Cook County GOP Can |Block ‘Carpetbaggers’

     CHICAGO (CN) — A federal judge upheld a Cook County GOP bylaw passed due to Republican fears that their seats were being infiltrated by Democratic operatives.
     In its lawsuit filed in June, the party said two Democrats, Frances Sapone and Sammy Tenuta, infiltrated its ranks by running for and winning (unopposed) positions as ward committeemen on Chicago’s far west side.
     Last year, the Cook County GOP became concerned about “carpetbagging” candidates who were actually Democratic operatives, and passed a bylaw disqualifying anyone who had voted for another party in a primary over the eight years prior.
     Under this bylaw, the chairman of the Cook County Republican Central Committee declared Sapone and Tenuta’s offices vacant.
     The two unrecognized committeemen were therefore not told about a nominating meeting at which Republican ward committeemen from within the 7th Congressional District selected Jeffrey Leef as their nominee for Congress.
     In a verified objector’s petition filed with the Illinois State Board of Elections, Sapone said Leef’s candidacy should be voided because she and Tenuta were not notified of the vote.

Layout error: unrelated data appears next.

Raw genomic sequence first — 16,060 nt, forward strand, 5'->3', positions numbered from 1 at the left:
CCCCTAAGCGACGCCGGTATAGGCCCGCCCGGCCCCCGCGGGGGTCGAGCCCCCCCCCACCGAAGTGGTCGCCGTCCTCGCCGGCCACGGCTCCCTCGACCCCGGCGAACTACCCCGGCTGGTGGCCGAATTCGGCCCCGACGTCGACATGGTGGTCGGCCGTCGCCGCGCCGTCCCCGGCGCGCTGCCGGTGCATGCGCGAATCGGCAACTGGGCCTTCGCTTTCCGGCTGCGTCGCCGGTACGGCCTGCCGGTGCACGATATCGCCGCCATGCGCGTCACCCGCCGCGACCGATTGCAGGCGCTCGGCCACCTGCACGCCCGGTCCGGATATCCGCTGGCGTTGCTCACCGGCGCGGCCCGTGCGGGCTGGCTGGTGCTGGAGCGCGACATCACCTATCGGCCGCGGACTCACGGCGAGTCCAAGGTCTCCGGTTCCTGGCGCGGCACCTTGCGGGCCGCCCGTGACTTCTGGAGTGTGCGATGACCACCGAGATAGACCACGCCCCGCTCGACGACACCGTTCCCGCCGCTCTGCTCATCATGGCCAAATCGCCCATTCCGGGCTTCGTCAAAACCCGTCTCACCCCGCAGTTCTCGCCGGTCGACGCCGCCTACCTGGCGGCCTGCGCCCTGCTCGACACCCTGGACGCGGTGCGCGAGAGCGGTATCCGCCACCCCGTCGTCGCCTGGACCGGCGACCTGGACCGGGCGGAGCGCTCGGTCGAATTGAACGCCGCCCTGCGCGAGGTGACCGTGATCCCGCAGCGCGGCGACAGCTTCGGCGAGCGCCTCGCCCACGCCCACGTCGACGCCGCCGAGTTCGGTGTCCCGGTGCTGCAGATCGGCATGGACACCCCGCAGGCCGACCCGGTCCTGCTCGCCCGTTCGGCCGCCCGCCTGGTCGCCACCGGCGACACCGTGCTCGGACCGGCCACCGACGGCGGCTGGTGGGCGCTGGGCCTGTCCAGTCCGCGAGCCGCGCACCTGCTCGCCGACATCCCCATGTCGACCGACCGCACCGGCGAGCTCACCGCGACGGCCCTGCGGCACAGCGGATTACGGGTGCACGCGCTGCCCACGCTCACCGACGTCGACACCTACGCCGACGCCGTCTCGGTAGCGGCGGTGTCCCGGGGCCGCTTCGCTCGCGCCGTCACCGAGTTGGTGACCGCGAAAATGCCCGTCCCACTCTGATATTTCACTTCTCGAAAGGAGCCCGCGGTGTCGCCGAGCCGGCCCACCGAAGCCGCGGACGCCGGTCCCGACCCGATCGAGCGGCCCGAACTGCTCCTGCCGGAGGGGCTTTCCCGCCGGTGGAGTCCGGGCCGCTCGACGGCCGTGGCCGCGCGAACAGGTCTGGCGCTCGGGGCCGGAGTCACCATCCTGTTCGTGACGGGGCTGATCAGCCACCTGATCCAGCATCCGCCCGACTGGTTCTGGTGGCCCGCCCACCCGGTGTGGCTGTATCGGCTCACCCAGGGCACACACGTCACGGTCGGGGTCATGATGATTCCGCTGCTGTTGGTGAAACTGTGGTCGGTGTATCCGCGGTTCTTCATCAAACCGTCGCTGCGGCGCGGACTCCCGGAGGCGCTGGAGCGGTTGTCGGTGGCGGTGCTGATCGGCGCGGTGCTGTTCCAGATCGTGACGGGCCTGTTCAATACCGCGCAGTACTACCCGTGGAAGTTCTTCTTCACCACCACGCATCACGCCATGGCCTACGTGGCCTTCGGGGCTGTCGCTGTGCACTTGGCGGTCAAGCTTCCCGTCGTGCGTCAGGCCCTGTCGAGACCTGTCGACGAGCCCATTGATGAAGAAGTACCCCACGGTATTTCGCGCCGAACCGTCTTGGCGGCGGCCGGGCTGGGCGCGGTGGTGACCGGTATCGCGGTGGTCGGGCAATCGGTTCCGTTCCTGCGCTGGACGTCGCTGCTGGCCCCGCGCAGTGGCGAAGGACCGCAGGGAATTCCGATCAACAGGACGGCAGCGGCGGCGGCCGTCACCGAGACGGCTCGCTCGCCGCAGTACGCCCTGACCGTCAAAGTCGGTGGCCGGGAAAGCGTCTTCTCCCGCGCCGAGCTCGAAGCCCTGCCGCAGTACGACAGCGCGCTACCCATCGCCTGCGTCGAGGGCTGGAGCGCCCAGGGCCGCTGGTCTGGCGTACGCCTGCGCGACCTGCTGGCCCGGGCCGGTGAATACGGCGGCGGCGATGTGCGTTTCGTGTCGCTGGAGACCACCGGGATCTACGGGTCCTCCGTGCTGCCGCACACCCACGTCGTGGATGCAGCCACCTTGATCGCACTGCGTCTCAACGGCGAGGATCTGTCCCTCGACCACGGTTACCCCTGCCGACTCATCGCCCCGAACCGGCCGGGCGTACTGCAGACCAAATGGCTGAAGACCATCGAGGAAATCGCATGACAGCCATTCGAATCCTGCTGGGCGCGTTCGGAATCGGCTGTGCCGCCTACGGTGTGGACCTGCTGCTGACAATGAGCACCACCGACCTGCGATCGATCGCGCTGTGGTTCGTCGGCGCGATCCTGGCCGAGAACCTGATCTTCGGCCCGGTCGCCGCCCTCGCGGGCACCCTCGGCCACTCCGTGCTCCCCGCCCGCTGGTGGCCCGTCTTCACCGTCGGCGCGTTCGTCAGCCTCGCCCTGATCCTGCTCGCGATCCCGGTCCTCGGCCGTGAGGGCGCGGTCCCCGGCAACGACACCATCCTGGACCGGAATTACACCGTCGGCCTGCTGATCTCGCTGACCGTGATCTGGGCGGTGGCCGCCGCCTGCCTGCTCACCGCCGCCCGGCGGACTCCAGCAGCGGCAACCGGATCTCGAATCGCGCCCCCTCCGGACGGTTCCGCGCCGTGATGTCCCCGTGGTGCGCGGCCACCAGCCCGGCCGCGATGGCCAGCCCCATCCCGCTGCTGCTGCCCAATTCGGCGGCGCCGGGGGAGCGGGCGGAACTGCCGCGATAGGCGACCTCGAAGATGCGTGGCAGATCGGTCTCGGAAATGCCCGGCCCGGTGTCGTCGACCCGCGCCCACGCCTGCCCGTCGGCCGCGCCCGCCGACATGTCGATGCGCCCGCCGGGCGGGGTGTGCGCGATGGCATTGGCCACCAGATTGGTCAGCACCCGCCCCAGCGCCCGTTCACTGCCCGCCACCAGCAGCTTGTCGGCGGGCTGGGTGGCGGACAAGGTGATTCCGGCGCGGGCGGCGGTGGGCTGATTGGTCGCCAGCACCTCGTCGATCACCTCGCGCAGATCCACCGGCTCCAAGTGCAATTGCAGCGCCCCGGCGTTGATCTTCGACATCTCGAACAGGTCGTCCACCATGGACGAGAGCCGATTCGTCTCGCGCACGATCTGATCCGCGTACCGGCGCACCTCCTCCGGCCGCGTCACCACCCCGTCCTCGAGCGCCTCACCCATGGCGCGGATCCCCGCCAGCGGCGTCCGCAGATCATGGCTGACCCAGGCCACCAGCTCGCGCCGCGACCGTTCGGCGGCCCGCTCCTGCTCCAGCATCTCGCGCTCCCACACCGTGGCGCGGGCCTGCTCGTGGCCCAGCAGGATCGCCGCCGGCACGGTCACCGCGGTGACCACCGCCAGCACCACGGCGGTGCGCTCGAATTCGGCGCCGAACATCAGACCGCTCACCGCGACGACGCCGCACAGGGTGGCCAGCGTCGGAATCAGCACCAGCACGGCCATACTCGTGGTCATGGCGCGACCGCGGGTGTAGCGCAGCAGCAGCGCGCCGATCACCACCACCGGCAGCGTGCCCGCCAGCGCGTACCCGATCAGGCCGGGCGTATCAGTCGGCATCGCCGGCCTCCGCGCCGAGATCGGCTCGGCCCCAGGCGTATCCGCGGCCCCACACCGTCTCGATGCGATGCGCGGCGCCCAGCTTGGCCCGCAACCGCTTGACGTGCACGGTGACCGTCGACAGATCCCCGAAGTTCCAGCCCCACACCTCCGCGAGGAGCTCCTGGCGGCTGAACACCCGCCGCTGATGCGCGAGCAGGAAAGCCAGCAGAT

They say as ward leaders, they must play a part in the candidate selection process.
     The committee claims Sapone and Tenuta are merely trying to underhandedly ensure that a Democrat fills a slot that should go to a Republican, because if the hearing goes forward, they would have no congressional candidate to run in November.
     U.S. District Judge Milton Shadur granted the GOP an injunction in August stopping the Chicago Board of Election Commissioners from holding a hearing for Sapone.
     On Wednesday, Shadur said that “interfering with the GOP’s application of Section 3 would severely burden the party’s First Amendment rights.”
     The constitutional right to freedom of association constrains governmental interference with a party’s business of choosing its members, the judge continued.
     “When push comes to show, defendants’ argument are reduced to the impermissible position that because political parties perform a number of important functions in Illinois, the state should have broader authority to regulate their internal workings that the United States Constitution allows,” Shadur said.
     While committeemen participate in state functions, such as recommending judges for election and filling vacancies in the General Assembly by appointment, these “involve functions and duties that are no better than tangential to the party’s essential inner workings,” the 15-page opinion states.
     States cannot regulate “the qualifications that the parties set for internal leadership and the manner in which parties select their nominees,” Shadur said.

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